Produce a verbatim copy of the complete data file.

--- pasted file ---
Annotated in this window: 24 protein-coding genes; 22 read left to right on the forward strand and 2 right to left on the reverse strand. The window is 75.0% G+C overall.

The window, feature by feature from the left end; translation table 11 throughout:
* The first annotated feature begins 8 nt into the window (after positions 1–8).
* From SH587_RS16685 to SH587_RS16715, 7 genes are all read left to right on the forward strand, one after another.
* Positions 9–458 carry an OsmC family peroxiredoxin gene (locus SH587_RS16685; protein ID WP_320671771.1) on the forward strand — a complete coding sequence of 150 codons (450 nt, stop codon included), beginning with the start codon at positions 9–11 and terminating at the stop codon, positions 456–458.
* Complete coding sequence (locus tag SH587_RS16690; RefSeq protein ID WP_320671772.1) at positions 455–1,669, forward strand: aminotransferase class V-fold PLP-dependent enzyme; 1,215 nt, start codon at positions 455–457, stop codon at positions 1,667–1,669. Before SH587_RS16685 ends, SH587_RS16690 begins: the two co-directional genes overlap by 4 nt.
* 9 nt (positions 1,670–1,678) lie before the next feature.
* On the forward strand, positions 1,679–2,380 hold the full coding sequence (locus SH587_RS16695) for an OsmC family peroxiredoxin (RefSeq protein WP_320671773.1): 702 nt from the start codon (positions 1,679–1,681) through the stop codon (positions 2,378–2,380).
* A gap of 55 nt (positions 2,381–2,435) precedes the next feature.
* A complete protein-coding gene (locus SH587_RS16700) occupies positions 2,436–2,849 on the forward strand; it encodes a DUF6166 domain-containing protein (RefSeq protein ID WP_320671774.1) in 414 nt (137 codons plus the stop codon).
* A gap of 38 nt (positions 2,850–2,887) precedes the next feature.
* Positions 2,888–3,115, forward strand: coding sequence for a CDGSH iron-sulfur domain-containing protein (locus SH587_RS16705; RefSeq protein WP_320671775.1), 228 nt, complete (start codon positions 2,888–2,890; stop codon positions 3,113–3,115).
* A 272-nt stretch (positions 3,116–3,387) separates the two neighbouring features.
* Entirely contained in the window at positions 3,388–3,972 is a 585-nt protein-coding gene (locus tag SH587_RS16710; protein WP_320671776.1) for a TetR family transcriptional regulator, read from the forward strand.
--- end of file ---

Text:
Annotated in this window: 24 protein-coding genes; 22 read left to right on the forward strand and 2 right to left on the reverse strand. The window is 75.0% G+C overall.

The window, feature by feature from the left end; translation table 11 throughout:
* The first annotated feature begins 8 nt into the window (after positions 1–8).
* From SH587_RS16685 to SH587_RS16715, 7 genes are all read left to right on the forward strand, one after another.
* Positions 9–458 carry an OsmC family peroxiredoxin gene (locus SH587_RS16685; protein ID WP_320671771.1) on the forward strand — a complete coding sequence of 150 codons (450 nt, stop codon included), beginning with the start codon at positions 9–11 and terminating at the stop codon, positions 456–458.
* Complete coding sequence (locus tag SH587_RS16690; RefSeq protein ID WP_320671772.1) at positions 455–1,669, forward strand: aminotransferase class V-fold PLP-dependent enzyme; 1,215 nt, start codon at positions 455–457, stop codon at positions 1,667–1,669. Before SH587_RS16685 ends, SH587_RS16690 begins: the two co-directional genes overlap by 4 nt.
* 9 nt (positions 1,670–1,678) lie before the next feature.
* On the forward strand, positions 1,679–2,380 hold the full coding sequence (locus SH587_RS16695) for an OsmC family peroxiredoxin (RefSeq protein WP_320671773.1): 702 nt from the start codon (positions 1,679–1,681) through the stop codon (positions 2,378–2,380).
* A gap of 55 nt (positions 2,381–2,435) precedes the next feature.
* A complete protein-coding gene (locus SH587_RS16700) occupies positions 2,436–2,849 on the forward strand; it encodes a DUF6166 domain-containing protein (RefSeq protein ID WP_320671774.1) in 414 nt (137 codons plus the stop codon).
* A gap of 38 nt (positions 2,850–2,887) precedes the next feature.
* Positions 2,888–3,115, forward strand: coding sequence for a CDGSH iron-sulfur domain-containing protein (locus SH587_RS16705; RefSeq protein WP_320671775.1), 228 nt, complete (start codon positions 2,888–2,890; stop codon positions 3,113–3,115).
* A 272-nt stretch (positions 3,116–3,387) separates the two neighbouring features.
* Entirely contained in the window at positions 3,388–3,972 is a 585-nt protein-coding gene (locus tag SH587_RS16710; protein WP_320671776.1) for a TetR family transcriptional regulator, read from the forward strand.